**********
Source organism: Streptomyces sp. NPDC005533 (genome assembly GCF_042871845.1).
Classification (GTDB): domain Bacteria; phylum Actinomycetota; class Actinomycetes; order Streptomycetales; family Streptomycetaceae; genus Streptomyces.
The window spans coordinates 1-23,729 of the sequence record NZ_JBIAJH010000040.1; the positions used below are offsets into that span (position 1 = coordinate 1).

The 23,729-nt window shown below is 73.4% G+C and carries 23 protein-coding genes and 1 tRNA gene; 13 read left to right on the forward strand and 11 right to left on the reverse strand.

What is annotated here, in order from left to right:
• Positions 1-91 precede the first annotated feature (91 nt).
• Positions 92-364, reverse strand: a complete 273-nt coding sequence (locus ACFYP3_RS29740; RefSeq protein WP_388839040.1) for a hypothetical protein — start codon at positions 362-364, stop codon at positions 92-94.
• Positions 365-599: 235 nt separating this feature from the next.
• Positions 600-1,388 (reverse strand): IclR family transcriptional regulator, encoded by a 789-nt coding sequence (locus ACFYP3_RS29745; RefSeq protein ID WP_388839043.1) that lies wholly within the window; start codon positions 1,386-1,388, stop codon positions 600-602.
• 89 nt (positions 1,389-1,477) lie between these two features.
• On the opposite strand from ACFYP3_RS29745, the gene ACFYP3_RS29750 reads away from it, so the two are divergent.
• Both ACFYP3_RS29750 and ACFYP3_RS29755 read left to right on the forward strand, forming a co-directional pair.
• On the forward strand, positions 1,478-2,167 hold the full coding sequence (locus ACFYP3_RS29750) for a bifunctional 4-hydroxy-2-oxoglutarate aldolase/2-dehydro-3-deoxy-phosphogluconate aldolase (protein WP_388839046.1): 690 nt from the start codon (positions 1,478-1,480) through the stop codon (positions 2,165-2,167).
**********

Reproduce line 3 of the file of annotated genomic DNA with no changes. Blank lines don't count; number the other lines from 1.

The window spans coordinates 1-23,729 of the sequence record NZ_JBIAJH010000040.1; the positions used below are offsets into that span (position 1 = coordinate 1).